Brexit renewable energy

Brexit: What Will It Mean For Britain’s Renewable Energy Industry?

Britain has generally remained independent in renewable energy policy-making, and that doesn’t seem likely to change after Brexit.

Brexit is upon us…

After years of uncertainty and negotiations, and with the Brexit transition period finally coming to an end on 31st December 2020, in many ways Britain seems to be in exactly the same position as four years ago regarding its relationship with the European Union. 

However, one thing that we can predict fairly safely is Britain’s renewable energy industry policies. As the island nation has historically remained independent from EU regulations and influence when it comes to the renewable energy industry, this means that not a lot will change once Brexit becomes official.

Brexit and Boris Johnson

EU Renewable Energy Policies

The EU’s 2001 RES-E legislation on renewable energy and climate change – promoting renewable energy use in electricity generation – set the tone throughout Europe, but did not actually impose targets on individual member states. As a result, Britain has not been under the control of the EU in terms of renewable energy policies.

On the back of the 2001 RES-E legislation, but still acting independently, Britain introduced the Renewables Obligation and, later, the Feed-in-Tariff (FIT) – a government programme designed to promote an increase in small-scale renewable and low-carbon electricity generation technologies. The FIT scheme requires participating licensed electricity suppliers to make payments on both generation and export from eligible installations.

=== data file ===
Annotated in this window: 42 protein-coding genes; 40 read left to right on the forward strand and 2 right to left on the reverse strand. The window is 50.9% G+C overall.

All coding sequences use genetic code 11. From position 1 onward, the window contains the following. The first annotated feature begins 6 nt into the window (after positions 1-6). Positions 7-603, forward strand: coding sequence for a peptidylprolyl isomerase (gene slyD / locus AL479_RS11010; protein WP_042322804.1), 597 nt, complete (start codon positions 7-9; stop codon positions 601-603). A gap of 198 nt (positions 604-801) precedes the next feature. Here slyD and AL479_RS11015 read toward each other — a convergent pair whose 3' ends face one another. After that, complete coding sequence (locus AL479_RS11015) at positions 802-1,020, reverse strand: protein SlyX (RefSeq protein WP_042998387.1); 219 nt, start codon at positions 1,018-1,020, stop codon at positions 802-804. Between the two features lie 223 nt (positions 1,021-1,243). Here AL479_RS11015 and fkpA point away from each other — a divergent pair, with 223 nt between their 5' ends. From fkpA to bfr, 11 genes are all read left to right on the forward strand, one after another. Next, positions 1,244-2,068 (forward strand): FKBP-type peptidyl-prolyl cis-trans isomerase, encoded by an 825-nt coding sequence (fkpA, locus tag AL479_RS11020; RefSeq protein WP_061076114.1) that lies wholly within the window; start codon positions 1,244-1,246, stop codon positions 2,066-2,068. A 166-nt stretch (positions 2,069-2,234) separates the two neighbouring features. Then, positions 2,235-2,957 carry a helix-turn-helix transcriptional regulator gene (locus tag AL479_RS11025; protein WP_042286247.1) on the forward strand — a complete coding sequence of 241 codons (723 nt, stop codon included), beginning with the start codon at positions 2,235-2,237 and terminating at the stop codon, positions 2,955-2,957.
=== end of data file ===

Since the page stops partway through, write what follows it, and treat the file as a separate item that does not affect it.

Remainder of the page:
What does Brexit mean for Britain and Boris Johnson’s Ten-Point Plan?

All of this means that Britain will continue to act independently when it comes to renewable energy industry standards. Perhaps Britain will be inspired by EU policies, as they were with the FIT, but Britain’s journey towards clean energy will ultimately remain unaffected by Brexit.

The only factor that could be negatively impacted by Brexit is the loss of access to the EU’s energy market in the event of a no deal. This would be very costly for energy traders (around €6bn, says Bruegel – a Brussels-based think tank) and electricity markets are the most vulnerable as Britain imports a lot of electricity. However, the British government has said that they are ready to continue energy trading even in a no-deal scenario.

With all of this being said, Boris Johnson recently unveiled Britain’s Ten-Point Plan for renewable energy, and Brexit should not affect the promises he made. These include the support of up to 60,000 jobs in the offshore wind sector and the acceleration of the transition to electric vehicles by 2030. Find out more about Britain’s plans for renewable energy after Brexit in our blog about Boris Johnson’s Ten-Point Plan.

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